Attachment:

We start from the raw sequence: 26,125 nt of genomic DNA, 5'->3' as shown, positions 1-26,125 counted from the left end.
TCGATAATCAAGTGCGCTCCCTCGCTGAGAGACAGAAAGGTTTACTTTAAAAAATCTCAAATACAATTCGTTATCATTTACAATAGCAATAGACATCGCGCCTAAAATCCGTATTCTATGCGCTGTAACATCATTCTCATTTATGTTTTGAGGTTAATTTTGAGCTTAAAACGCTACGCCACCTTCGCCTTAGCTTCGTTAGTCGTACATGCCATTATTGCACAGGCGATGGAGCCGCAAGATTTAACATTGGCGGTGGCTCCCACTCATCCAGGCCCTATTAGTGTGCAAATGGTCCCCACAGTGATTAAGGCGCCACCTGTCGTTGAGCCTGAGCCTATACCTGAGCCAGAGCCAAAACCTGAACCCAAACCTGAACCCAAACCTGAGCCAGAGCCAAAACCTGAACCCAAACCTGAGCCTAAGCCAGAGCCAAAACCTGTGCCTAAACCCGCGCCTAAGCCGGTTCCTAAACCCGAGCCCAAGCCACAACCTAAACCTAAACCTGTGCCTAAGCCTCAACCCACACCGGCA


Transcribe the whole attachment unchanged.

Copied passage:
We start from the raw sequence: 26,125 nt of genomic DNA, 5'->3' as shown, positions 1-26,125 counted from the left end.
TCGATAATCAAGTGCGCTCCCTCGCTGAGAGACAGAAAGGTTTACTTTAAAAAATCTCAAATACAATTCGTTATCATTTACAATAGCAATAGACATCGCGCCTAAAATCCGTATTCTATGCGCTGTAACATCATTCTCATTTATGTTTTGAGGTTAATTTTGAGCTTAAAACGCTACGCCACCTTCGCCTTAGCTTCGTTAGTCGTACATGCCATTATTGCACAGGCGATGGAGCCGCAAGATTTAACATTGGCGGTGGCTCCCACTCATCCAGGCCCTATTAGTGTGCAAATGGTCCCCACAGTGATTAAGGCGCCACCTGTCGTTGAGCCTGAGCCTATACCTGAGCCAGAGCCAAAACCTGAACCCAAACCTGAACCCAAACCTGAGCCAGAGCCAAAACCTGAACCCAAACCTGAGCCTAAGCCAGAGCCAAAACCTGTGCCTAAACCCGCGCCTAAGCCGGTTCCTAAACCCGAGCCCAAGCCACAACCTAAACCTAAACCTGTGCCTAAGCCTCAACCCACACCGGCA